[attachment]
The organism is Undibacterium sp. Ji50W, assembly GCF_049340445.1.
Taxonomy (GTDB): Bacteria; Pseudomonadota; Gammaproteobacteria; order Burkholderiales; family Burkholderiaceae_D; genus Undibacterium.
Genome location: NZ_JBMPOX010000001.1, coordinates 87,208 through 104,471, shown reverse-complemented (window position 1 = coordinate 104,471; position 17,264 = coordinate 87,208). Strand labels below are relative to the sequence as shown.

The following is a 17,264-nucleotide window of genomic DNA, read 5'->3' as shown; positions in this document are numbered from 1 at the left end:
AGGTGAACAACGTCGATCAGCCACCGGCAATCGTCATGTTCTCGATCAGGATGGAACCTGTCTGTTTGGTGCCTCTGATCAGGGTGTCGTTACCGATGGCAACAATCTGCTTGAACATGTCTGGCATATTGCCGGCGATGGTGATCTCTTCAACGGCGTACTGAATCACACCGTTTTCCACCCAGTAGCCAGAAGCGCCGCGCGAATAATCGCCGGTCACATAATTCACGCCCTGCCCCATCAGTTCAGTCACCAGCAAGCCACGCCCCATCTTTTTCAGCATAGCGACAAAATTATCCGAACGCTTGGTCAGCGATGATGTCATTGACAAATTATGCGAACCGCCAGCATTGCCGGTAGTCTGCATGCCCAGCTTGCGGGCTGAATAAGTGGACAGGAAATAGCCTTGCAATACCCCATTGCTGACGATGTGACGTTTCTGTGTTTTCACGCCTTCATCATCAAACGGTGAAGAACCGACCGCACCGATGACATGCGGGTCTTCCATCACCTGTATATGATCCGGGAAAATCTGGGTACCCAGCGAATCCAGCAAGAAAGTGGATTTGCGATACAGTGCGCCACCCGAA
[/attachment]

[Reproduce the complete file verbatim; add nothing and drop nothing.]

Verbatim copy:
The organism is Undibacterium sp. Ji50W, assembly GCF_049340445.1.
Taxonomy (GTDB): Bacteria; Pseudomonadota; Gammaproteobacteria; order Burkholderiales; family Burkholderiaceae_D; genus Undibacterium.
Genome location: NZ_JBMPOX010000001.1, coordinates 87,208 through 104,471, shown reverse-complemented (window position 1 = coordinate 104,471; position 17,264 = coordinate 87,208). Strand labels below are relative to the sequence as shown.

The following is a 17,264-nucleotide window of genomic DNA, read 5'->3' as shown; positions in this document are numbered from 1 at the left end:
AGGTGAACAACGTCGATCAGCCACCGGCAATCGTCATGTTCTCGATCAGGATGGAACCTGTCTGTTTGGTGCCTCTGATCAGGGTGTCGTTACCGATGGCAACAATCTGCTTGAACATGTCTGGCATATTGCCGGCGATGGTGATCTCTTCAACGGCGTACTGAATCACACCGTTTTCCACCCAGTAGCCAGAAGCGCCGCGCGAATAATCGCCGGTCACATAATTCACGCCCTGCCCCATCAGTTCAGTCACCAGCAAGCCACGCCCCATCTTTTTCAGCATAGCGACAAAATTATCCGAACGCTTGGTCAGCGATGATGTCATTGACAAATTATGCGAACCGCCAGCATTGCCGGTAGTCTGCATGCCCAGCTTGCGGGCTGAATAAGTGGACAGGAAATAGCCTTGCAATACCCCATTGCTGACGATGTGACGTTTCTGTGTTTTCACGCCTTCATCATCAAACGGTGAAGAACCGACCGCACCGATGACATGCGGGTCTTCCATCACCTGTATATGATCCGGGAAAATCTGGGTACCCAGCGAATCCAGCAAGAAAGTGGATTTGCGATACAGTGCGCCACCCGAA